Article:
If I was to ask you how much you consider your life to be worth, what would you answer?
Most of us can not give a definite number for the value of our lives, not even an approximation. Some would probably say that the value depends on your expected future income and your life expectancy. Others might say that it is connected to risks and pay-outs, much like the approach used by insurance companies for deciding the premium and possible future payments connected to a specific insurance.
From an economic point of view the value of a life is connected to our opportunity costs, that is the “cost” of the forgone products after making a choice. In economics we consider the value of a statistical life when putting a “price” on a human life. A statistical life is a notion for the value of saving the life of one person randomly picked from the population. This is very different than the individually percepted life value we assign ourselves or someone we know. Emotions make the difference between a subjective and an objective answer to this very difficult question. But questions are raised when we talk about a statistical life. Should every life have the same statistical value? Should the value change according to age, income, education or health status?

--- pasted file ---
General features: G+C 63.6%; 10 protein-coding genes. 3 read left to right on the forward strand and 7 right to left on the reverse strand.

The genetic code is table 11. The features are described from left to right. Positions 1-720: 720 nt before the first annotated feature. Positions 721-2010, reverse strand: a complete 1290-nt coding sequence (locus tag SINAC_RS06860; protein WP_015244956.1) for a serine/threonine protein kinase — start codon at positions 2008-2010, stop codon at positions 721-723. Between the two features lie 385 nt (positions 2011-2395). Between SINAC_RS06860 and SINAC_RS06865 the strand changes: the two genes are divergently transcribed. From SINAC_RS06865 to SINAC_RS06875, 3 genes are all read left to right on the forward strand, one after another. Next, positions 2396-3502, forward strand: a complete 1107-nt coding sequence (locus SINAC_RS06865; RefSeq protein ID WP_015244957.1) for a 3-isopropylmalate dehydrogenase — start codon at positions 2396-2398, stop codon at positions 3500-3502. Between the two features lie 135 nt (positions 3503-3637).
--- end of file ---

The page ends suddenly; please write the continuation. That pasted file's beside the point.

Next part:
The reality is that the value of a statistical life do change with age, health status and so on. Recently there was a news story in Norway about a cancer medicine for a type of melanoma that could possibly extend a 68-year old man’s life extensively. Unfortunately the price of the medicine, approximately 100.000 euros per patient for the whole treatment, was too high compared to the expected effect it would have on the disease. Thus, a life and death decision was made on behalf of a small group of people with no other alternatives for leading a “normal” life. The 68-year old man with children and small grand-children could have enjoyed many more years, had he only been offered the medicine. From an economic point of view this may be a correct decision, but what about the ethical or social point of view? Is this man’s life worth less than 100.000 euros?
Problems arise when the health care systems can not always take the social or personal point of view into consideration. Is it possible that health care to a certain degree has become an institution based on profits, margins and return on investments? They can not take emotional considerations in the valuation of a life, because then the value of a life would reach astronomical heights and undermine the system in place. Unfortunately, the focus of health systems in most cases is not what we personally wish it to be.